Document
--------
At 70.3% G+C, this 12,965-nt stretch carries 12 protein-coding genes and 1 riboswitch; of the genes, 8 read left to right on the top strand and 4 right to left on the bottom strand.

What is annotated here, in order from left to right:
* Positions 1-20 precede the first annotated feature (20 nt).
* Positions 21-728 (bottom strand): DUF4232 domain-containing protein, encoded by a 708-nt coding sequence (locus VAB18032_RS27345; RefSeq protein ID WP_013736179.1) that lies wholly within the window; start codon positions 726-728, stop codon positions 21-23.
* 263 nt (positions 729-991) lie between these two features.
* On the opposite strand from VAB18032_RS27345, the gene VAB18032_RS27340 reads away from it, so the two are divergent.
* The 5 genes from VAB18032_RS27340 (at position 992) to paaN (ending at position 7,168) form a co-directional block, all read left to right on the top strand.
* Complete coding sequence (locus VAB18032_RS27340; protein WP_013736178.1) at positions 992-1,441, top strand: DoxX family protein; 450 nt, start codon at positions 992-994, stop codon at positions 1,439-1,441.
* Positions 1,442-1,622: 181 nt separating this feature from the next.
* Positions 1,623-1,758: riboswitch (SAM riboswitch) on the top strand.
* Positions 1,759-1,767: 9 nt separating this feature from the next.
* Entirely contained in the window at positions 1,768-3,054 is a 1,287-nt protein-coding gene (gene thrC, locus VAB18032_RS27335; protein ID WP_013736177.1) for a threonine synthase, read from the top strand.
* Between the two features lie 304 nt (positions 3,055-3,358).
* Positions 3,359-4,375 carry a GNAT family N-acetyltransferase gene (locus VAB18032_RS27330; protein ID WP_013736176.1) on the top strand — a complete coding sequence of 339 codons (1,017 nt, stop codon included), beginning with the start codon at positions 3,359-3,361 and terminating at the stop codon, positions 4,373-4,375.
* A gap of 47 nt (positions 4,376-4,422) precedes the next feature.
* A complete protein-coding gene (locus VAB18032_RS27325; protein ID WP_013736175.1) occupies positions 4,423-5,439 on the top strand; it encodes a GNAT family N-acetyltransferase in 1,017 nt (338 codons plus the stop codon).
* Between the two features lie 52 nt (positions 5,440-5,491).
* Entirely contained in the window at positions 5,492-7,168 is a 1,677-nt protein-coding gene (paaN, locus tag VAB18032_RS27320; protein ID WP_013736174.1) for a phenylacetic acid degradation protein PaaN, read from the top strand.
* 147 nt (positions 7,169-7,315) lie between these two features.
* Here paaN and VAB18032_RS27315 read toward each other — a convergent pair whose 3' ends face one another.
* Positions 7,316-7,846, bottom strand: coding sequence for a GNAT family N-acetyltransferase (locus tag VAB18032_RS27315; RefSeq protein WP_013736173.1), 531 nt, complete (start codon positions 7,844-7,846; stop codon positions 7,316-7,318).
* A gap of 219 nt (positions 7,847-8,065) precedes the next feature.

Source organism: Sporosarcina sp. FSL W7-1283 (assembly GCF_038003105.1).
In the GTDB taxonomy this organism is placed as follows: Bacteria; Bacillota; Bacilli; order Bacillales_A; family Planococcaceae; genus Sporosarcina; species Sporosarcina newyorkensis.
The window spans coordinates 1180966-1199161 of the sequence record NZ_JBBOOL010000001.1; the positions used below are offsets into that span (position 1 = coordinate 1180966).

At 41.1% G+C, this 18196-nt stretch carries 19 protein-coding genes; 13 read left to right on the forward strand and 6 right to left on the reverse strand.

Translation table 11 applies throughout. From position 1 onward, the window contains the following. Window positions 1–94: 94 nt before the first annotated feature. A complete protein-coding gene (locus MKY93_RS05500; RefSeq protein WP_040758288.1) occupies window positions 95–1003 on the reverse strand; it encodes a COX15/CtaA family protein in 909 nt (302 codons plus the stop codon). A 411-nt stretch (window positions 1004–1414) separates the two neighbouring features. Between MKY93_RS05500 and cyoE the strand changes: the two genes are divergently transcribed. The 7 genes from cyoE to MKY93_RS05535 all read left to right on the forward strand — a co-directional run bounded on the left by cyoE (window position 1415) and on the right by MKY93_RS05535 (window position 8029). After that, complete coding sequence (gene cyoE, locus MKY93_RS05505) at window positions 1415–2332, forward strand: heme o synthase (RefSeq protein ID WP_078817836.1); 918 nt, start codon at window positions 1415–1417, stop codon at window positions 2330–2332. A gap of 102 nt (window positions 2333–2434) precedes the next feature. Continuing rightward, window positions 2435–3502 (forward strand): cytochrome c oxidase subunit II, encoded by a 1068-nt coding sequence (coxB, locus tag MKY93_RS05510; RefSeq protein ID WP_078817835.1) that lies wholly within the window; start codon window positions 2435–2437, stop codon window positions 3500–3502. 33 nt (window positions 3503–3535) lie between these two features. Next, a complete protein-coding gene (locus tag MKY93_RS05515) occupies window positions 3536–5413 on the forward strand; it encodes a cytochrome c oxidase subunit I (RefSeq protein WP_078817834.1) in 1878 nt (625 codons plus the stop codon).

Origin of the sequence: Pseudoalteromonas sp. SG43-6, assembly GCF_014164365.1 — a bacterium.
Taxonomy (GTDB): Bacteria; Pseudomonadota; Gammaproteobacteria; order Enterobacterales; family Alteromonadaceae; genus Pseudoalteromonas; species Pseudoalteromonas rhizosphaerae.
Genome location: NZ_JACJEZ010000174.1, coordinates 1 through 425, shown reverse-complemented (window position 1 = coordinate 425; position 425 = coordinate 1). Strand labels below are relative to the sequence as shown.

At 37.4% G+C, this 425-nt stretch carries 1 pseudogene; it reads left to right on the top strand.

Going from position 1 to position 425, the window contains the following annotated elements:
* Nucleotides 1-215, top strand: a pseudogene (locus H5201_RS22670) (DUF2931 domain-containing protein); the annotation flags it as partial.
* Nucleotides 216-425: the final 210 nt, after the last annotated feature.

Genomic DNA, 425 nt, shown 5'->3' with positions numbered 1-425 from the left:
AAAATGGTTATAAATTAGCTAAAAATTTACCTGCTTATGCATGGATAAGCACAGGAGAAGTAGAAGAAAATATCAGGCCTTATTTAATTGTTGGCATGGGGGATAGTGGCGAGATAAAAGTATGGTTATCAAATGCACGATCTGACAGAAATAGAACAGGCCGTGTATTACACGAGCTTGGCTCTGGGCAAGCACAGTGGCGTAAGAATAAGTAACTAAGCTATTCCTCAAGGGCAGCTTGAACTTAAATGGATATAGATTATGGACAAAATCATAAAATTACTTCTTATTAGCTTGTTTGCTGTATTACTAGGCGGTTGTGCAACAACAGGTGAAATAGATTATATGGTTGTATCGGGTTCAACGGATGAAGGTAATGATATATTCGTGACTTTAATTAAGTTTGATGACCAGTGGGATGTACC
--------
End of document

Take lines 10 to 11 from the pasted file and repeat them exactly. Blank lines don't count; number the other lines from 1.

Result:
* Positions 1,623-1,758: riboswitch (SAM riboswitch) on the top strand.
* Positions 1,759-1,767: 9 nt separating this feature from the next.